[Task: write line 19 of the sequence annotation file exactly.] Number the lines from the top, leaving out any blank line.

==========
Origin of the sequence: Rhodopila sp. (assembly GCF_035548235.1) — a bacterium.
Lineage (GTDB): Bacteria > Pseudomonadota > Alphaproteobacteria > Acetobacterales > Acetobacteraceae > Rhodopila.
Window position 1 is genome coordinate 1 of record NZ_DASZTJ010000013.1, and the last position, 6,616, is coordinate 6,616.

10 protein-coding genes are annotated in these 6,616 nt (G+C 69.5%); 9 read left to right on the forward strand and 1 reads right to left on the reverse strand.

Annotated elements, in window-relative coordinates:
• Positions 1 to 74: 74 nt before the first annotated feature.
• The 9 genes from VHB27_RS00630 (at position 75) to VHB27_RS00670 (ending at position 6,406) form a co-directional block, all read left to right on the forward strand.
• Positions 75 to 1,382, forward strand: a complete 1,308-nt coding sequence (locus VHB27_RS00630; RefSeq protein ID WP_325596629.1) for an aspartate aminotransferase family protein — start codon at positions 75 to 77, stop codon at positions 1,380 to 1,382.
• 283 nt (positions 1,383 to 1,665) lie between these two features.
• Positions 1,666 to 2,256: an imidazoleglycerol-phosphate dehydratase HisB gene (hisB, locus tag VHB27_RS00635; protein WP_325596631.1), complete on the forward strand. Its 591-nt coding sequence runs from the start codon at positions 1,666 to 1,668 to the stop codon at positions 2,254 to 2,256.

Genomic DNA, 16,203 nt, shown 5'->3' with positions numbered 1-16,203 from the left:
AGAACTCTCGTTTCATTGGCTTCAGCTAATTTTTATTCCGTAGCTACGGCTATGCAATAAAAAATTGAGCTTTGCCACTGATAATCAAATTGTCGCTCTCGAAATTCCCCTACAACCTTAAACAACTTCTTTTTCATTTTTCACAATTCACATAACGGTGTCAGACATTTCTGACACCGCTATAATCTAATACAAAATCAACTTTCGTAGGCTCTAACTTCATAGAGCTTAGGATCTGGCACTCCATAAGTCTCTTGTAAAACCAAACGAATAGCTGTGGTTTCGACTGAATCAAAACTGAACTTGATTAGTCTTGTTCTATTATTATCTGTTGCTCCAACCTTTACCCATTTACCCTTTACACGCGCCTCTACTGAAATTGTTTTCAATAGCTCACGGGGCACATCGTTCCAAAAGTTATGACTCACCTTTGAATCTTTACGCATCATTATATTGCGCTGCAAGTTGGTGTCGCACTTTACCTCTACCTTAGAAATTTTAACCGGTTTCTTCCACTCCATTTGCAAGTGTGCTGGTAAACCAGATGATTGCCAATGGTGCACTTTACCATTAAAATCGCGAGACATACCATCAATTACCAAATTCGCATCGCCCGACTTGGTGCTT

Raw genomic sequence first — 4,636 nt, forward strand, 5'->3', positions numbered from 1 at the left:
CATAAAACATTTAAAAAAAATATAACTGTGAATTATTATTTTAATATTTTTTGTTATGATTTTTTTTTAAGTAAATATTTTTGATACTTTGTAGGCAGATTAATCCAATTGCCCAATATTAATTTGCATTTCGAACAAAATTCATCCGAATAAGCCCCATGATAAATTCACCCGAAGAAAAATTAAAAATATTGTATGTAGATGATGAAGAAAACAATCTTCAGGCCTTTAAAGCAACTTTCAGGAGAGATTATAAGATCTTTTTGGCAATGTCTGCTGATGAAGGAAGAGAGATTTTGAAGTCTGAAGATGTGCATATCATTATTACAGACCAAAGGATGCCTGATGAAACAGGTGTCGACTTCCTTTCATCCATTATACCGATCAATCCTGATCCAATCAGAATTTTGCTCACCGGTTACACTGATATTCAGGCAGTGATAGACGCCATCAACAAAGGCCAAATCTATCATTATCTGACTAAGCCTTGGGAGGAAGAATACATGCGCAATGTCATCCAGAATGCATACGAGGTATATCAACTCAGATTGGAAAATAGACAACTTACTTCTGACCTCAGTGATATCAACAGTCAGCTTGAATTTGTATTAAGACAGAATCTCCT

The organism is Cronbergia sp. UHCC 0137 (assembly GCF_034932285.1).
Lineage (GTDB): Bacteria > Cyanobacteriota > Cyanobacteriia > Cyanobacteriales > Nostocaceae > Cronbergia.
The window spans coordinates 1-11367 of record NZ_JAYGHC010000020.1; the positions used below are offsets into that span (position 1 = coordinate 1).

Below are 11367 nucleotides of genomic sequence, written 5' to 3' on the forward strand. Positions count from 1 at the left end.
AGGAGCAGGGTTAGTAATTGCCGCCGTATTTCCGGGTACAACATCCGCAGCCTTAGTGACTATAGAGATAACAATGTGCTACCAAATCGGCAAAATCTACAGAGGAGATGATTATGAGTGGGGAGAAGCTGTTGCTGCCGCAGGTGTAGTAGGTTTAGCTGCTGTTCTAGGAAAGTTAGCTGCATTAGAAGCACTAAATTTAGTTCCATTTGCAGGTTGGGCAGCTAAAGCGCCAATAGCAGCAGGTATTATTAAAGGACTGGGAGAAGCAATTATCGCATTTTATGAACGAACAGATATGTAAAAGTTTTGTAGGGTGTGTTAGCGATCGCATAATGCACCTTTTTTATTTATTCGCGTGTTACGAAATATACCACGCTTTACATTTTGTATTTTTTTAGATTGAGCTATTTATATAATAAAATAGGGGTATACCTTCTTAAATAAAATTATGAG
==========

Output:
AGGAGCAGGGTTAGTAATTGCCGCCGTATTTCCGGGTACAACATCCGCAGCCTTAGTGACTATAGAGATAACAATGTGCTACCAAATCGGCAAAATCTACAGAGGAGATGATTATGAGTGGGGAGAAGCTGTTGCTGCCGCAGGTGTAGTAGGTTTAGCTGCTGTTCTAGGAAAGTTAGCTGCATTAGAAGCACTAAATTTAGTTCCATTTGCAGGTTGGGCAGCTAAAGCGCCAATAGCAGCAGGTATTATTAAAGGACTGGGAGAAGCAATTATCGCATTTTATGAACGAACAGATATGTAAAAGTTTTGTAGGGTGTGTTAGCGATCGCATAATGCACCTTTTTTATTTATTCGCGTGTTACGAAATATACCACGCTTTACATTTTGTATTTTTTTAGATTGAGCTATTTATATAATAAAATAGGGGTATACCTTCTTAAATAAAATTATGAG